CAPS and Leftys

Is it legal to remove the CAPS from the airframe if I don’t want it or is it somehow required for certification?

What about leftys flying from the right seat? It would be relativly easy for CD to mirror the panel and have a left handed version. Any comments?

Is it legal to remove the CAPS from the airframe if I don’t want it or is it somehow required for certification?

No, the CAPS was essential to certification (it obviated the need for full spin testing, and possibly other things).

What about leftys flying from the right seat? It would be relativly easy for CD to mirror the panel and have a left handed version.

My guess, based on Cirrus’ response to other questions, is that this would fall into the the category of “yes, it could be done, but there are other things that are a higher priority right now”.

A left-handed plane might have lower resale value, though.

Is it legal to remove the CAPS from the airframe if I don’t want it or is it somehow required for certification?

No, the CAPS was essential to certification (it obviated the need for full spin testing, and possibly other things).

Yes, if you make the airplane an experimental. Not too much problem there.

What about leftys flying from the right seat? It would be relativly easy for CD to mirror the panel and have a left handed version.

If you can pick your nose with either hand you wont have a problem. It is not like wearing the left shoe in your right foot.

My guess, based on Cirrus’ response to other questions, is that this would fall into the the category of “yes, it could be done, but there are other things that are a higher priority right now”.

A left-handed plane might have lower resale value, though.

If you can pick your nose with either hand you wont have a problem. It is not like wearing the left shoe in your right foot.

My guess, based on Cirrus’ response to other questions, is that this would fall into the the category of “yes, it could be done, but there are other things that are a higher priority right now”.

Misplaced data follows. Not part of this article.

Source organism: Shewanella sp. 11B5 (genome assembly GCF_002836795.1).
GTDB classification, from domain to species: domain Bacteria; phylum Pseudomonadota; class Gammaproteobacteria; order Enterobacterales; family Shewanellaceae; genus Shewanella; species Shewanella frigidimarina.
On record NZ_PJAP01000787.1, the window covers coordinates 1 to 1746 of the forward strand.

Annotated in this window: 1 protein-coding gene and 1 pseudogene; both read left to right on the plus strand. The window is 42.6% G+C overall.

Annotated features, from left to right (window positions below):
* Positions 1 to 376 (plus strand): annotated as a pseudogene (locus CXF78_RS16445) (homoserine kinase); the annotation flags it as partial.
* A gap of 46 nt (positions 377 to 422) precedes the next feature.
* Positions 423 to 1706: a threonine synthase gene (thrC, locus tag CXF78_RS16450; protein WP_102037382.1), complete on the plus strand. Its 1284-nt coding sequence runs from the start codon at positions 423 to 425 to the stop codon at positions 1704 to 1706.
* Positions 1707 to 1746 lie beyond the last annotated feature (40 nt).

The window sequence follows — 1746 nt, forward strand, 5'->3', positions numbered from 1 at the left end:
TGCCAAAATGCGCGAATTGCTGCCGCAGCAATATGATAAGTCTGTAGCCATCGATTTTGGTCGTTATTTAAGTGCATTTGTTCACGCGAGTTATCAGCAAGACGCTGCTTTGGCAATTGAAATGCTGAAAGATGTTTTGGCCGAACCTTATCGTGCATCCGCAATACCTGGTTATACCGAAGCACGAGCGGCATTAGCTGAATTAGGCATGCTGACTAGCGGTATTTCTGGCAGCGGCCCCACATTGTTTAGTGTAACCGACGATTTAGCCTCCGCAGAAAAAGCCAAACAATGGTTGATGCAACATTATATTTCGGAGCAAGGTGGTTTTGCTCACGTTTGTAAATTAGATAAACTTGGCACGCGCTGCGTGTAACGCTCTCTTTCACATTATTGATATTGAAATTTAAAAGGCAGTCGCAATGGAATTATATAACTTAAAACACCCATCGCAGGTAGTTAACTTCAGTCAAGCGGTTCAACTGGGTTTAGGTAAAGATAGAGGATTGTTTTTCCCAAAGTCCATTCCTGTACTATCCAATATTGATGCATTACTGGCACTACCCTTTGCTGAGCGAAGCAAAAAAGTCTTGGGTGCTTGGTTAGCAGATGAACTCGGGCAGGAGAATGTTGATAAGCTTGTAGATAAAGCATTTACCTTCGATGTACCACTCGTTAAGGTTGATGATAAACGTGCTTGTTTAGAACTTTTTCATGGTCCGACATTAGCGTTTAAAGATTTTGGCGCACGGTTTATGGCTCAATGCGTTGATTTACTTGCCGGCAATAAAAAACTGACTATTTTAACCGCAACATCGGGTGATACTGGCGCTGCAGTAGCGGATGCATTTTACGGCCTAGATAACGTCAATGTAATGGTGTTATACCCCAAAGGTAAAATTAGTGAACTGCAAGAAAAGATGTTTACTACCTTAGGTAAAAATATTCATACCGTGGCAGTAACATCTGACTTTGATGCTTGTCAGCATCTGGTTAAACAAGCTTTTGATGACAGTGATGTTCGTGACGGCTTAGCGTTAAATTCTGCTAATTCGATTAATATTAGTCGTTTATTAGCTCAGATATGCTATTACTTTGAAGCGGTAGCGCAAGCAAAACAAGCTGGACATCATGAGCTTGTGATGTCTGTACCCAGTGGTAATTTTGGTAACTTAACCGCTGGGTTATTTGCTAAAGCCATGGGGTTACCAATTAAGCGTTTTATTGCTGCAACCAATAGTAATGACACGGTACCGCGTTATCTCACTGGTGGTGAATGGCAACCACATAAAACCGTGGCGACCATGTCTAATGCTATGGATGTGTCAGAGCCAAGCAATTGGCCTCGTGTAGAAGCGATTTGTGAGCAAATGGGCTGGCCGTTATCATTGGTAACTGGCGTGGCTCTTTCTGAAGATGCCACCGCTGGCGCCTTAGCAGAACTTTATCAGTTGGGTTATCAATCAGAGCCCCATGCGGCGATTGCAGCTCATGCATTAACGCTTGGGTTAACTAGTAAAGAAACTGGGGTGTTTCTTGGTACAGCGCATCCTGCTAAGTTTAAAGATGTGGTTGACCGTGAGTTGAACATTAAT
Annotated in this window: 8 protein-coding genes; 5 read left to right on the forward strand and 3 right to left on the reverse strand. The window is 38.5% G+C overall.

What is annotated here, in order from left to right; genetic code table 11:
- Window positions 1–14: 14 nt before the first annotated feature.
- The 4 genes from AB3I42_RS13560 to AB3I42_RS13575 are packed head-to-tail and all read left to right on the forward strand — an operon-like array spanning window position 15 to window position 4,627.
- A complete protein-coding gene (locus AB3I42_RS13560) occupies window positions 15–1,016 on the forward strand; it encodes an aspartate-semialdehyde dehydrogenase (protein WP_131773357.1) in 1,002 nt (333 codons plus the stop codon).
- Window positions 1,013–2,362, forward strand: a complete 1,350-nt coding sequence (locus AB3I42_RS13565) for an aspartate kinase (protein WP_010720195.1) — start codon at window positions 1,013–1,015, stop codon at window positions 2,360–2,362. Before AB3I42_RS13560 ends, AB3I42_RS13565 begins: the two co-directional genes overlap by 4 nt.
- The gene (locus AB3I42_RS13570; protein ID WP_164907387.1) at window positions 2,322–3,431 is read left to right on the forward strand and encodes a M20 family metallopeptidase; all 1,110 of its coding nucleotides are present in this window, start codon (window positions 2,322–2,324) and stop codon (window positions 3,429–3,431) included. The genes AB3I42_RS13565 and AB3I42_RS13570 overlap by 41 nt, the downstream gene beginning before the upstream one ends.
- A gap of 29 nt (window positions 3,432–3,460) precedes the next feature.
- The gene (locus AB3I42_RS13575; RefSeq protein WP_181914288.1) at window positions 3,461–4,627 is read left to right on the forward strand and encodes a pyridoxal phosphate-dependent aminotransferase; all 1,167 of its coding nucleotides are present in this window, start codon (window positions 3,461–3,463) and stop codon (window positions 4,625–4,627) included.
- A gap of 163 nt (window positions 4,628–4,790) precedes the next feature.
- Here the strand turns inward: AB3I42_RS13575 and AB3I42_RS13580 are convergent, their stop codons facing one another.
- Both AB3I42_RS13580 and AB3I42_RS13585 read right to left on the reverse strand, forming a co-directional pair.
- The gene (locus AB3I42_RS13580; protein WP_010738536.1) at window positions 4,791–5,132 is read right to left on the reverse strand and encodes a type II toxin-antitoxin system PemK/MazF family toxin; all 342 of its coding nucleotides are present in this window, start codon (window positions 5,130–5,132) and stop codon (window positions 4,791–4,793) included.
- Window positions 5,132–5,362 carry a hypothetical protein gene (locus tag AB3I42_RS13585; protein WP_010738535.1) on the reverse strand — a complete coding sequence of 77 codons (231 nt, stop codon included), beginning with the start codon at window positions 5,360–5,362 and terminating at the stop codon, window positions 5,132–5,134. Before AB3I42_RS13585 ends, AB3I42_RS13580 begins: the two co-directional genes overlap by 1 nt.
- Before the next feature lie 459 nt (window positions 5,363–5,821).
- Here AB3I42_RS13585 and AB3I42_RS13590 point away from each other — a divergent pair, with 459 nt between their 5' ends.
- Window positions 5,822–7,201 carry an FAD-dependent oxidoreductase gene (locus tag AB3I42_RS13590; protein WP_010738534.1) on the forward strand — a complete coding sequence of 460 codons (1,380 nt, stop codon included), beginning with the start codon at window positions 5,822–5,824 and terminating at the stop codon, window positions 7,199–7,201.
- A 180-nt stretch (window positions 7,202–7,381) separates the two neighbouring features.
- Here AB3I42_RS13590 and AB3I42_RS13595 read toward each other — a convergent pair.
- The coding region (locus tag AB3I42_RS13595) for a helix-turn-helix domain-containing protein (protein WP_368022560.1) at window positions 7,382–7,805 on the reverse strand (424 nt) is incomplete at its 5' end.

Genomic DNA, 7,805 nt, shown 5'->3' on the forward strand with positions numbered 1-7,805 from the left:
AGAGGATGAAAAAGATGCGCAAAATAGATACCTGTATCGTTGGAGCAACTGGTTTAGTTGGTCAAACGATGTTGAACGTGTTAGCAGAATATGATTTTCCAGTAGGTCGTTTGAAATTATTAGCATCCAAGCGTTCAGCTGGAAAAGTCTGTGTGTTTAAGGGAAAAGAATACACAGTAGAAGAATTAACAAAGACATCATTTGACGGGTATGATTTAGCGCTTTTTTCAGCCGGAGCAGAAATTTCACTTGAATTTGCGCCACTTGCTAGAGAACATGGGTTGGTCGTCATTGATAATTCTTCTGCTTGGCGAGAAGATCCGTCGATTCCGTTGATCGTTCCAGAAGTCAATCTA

A left-handed plane might have lower resale value, though.

Hey, Hey, Let’s be nice here!. Being a lefty, and I consider myself coordinated enough to pick my nose, I am not thrilled about having to change hands when flying. Althought I fly almost exclusively with my left hand (righty style?) When I fly from the right seat and use my right hand (landing, take offs, etc.) I am uncomfortable. I intend to get a couple of hours in from the right seat with my initial training.
I aslo am very concerned about writing clearances,. Now, I just switch hands for the moment. With the SR20, I may have to activate the AP.

As for “mirroring” the panel. I think it might be a lot more work than one would think. Unfortunately, CD decided to truncate the panel (a la early Cessna 177’s). If not, I imaginge for a more reasonable(?) fee from any competant avionics shop, I imagine the instruments could be relocated.

If you can pick your nose with either hand you wont have a problem. It is not like wearing the left shoe in your right foot.

As a righty I may be biased (or-- groan! – insensitive), but I think this is a non-issue. Reason: the great majority of pilots who are right-handed had to go through an initial ambidextrous adjustment in learning to fly.

By extension from the rest of life, you’d assume that the yoke should belong to the dominant hand, since it must be controlled in a more varied and subtle way, with prop/power/flaps relegated to the pathetic “off” hand, since they’re simple slide or switch controls. But every righty soon learns to control the yoke with the left, and do power with the right. In the 99 per cent of flight time when you’re not copying clearances, the lefty is actually at an advantage, with his “good” hand on the yoke or stick. The one per cent is a problem for the lefty, but manageable (like a lot of other problems, such as opening charts) by flying with the feet, or trim, or the autopilot, or whatever.

My point in writing this: I view flying in general as a reminder of people’s underlying ambidextrousness. If the standard pilot’s seat had started out being on the right, and someone proposed changing it to the left now, righties would protest en masse about the error of forcing them to fly with their off hand.

With the hi tech we live in, Cirrus is a good example, how about using the little device that you can plug right into your headset wires to record the instructions, and you can play them back so you can write down at a better time.

I like what JF had to say previously about this subject. Do you know the story about the first keyboard (typewriter)? We do learn different things if we are put in a situation without a choice. SR26RG !?! :slight_smile: